I review CVs daily to fill roles for experienced project managers and clinical informatics staff in the Middle East. The process:

1) Strip out everything except educational qualifications - where from - date awarded; formal technical qualifications - who from - date awarded; jobs held, company name; month and year started and finished.
2) Review this list. Does it show a training and education background that matches the career progression from leaving school to today?
3) Do the qualifications and job titles match the requirements for the role?
4) Has the author spelt and punctuated everything correctly?

If the answer is "yes" to all of the above I might proceed to interview the candidate.

The following are turn offs:

a) Excessive hyperbole
b) Lists of Universities or other teaching organizations without any qualifications identified.
c) Rubbish use of language, spelling, and grammar.
d) A CV written in the third person.

I NEVER would search for a candidate based on the overused, nonsense-terms listed above (nor would any of my staff).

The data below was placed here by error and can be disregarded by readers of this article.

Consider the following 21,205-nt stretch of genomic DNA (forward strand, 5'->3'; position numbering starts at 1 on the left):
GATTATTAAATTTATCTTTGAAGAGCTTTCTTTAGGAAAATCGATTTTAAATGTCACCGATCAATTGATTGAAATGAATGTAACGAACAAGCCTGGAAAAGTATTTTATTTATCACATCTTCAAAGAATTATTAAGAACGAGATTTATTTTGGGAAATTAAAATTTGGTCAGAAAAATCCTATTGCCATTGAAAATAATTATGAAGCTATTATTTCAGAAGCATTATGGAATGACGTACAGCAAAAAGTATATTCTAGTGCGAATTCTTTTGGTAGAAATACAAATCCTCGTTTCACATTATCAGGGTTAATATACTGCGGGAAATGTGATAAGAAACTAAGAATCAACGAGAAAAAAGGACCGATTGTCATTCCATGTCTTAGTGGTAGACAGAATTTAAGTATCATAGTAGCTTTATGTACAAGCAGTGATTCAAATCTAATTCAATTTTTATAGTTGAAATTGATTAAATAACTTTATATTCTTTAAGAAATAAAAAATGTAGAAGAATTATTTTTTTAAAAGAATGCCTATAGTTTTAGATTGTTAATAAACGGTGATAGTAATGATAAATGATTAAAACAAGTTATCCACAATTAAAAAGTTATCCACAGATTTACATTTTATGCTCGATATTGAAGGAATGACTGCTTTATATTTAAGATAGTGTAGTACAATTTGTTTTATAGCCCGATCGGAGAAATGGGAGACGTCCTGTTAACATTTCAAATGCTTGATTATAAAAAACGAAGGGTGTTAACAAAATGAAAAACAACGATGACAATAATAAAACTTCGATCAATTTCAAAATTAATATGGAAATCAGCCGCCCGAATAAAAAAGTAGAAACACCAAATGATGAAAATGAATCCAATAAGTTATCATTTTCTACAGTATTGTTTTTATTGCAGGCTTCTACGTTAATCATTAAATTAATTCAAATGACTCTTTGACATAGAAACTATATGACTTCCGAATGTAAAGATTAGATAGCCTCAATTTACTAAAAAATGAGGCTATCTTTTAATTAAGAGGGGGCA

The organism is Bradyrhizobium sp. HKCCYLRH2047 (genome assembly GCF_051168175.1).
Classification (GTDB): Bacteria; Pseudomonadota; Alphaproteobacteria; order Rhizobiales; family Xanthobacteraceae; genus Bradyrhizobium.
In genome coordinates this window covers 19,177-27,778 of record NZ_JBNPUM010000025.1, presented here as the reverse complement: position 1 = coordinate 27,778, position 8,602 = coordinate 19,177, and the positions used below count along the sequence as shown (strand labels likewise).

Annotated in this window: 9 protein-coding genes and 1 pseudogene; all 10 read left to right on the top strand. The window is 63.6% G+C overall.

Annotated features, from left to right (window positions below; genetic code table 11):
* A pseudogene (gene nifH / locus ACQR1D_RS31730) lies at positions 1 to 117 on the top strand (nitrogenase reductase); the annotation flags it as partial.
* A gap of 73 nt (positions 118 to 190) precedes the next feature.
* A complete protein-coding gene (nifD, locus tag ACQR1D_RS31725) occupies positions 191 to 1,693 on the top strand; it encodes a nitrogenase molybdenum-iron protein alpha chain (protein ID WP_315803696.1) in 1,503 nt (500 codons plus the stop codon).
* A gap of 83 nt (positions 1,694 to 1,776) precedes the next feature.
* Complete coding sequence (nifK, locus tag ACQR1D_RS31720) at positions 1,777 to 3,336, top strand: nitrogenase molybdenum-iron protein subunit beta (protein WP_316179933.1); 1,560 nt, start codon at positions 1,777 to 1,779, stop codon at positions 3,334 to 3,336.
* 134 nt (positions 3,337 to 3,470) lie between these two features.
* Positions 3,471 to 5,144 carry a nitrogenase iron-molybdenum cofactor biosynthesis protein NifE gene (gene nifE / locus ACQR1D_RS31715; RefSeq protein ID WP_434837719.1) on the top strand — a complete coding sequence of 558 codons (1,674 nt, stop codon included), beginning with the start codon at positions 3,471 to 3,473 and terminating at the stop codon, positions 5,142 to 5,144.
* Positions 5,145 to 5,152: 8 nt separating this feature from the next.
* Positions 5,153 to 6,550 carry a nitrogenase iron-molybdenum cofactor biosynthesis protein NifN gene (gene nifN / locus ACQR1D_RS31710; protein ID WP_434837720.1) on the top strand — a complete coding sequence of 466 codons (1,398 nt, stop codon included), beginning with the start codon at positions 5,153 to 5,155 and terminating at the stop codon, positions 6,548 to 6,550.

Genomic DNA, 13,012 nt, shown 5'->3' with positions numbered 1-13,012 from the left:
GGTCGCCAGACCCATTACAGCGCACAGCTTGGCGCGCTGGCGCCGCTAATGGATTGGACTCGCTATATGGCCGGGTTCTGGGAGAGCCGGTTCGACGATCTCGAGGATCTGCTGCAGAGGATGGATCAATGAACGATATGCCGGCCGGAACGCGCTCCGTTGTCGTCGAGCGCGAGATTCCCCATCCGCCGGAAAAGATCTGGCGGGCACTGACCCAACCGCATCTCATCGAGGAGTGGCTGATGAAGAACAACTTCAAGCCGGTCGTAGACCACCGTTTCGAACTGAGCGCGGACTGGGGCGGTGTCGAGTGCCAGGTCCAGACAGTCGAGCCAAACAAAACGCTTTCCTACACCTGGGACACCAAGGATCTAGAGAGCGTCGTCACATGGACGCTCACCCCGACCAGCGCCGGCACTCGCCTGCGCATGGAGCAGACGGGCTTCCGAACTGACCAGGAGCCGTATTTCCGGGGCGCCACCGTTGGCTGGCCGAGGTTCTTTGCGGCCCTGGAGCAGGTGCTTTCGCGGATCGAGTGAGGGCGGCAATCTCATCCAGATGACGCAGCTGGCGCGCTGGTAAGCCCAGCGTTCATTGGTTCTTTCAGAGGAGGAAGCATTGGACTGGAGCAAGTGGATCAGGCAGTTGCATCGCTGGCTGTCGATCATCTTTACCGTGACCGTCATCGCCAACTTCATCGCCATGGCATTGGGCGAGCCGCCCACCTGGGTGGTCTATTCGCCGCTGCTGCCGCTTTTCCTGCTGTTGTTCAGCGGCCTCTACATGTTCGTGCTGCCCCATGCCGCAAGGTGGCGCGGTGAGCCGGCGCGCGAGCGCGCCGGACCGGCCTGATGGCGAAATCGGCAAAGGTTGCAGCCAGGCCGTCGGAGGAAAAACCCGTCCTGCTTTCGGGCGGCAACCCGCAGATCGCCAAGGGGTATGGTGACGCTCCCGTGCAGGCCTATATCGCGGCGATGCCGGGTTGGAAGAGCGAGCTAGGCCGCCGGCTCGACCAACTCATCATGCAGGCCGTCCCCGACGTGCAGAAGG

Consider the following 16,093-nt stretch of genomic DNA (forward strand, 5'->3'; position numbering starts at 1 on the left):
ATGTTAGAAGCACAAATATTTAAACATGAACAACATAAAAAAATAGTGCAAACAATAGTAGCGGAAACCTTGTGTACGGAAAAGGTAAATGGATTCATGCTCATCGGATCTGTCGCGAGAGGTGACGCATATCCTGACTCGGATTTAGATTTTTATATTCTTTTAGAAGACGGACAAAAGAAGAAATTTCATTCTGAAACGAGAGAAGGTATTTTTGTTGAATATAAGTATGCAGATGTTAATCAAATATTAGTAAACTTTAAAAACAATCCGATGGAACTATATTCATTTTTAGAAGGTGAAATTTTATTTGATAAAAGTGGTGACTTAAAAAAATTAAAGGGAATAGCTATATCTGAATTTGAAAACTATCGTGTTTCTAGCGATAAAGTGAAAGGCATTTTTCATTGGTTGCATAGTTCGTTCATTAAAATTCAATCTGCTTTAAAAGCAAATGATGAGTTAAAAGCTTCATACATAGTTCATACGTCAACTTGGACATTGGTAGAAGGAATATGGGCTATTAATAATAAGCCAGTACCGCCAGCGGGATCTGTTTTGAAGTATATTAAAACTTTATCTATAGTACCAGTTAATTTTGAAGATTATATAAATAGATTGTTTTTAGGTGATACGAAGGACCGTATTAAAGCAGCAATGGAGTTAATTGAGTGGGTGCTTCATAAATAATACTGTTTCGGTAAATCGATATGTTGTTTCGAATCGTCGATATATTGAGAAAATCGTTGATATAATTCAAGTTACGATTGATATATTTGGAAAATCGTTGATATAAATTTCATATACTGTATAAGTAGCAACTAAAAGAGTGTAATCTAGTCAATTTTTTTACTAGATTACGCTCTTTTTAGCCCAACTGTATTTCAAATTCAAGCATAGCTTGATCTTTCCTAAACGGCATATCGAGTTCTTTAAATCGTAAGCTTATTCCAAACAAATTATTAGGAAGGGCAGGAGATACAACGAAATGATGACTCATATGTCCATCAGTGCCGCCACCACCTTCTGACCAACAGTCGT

Good work.

March 10, 2013 | Unregistered Commenterhealthcare recruiter

I am a recruiting Sourcer so my day is filled with reviewing resumes. I have to say that employers are guilty of at least half of this list. One of my favorite phrases is *years of experience* in a fast and dynamic environment.

For people posting their resumes to job boards I would warn against posting too many job titles that they would interact with. Often search string would include -"project manager" -vp, and other higher level positions that we are not looking for. Saying that you're a liaison or interact with these positions automatically excludes a candidate from search research unless we do a broader search string.

March 13, 2013 | Unregistered CommenterDavid Li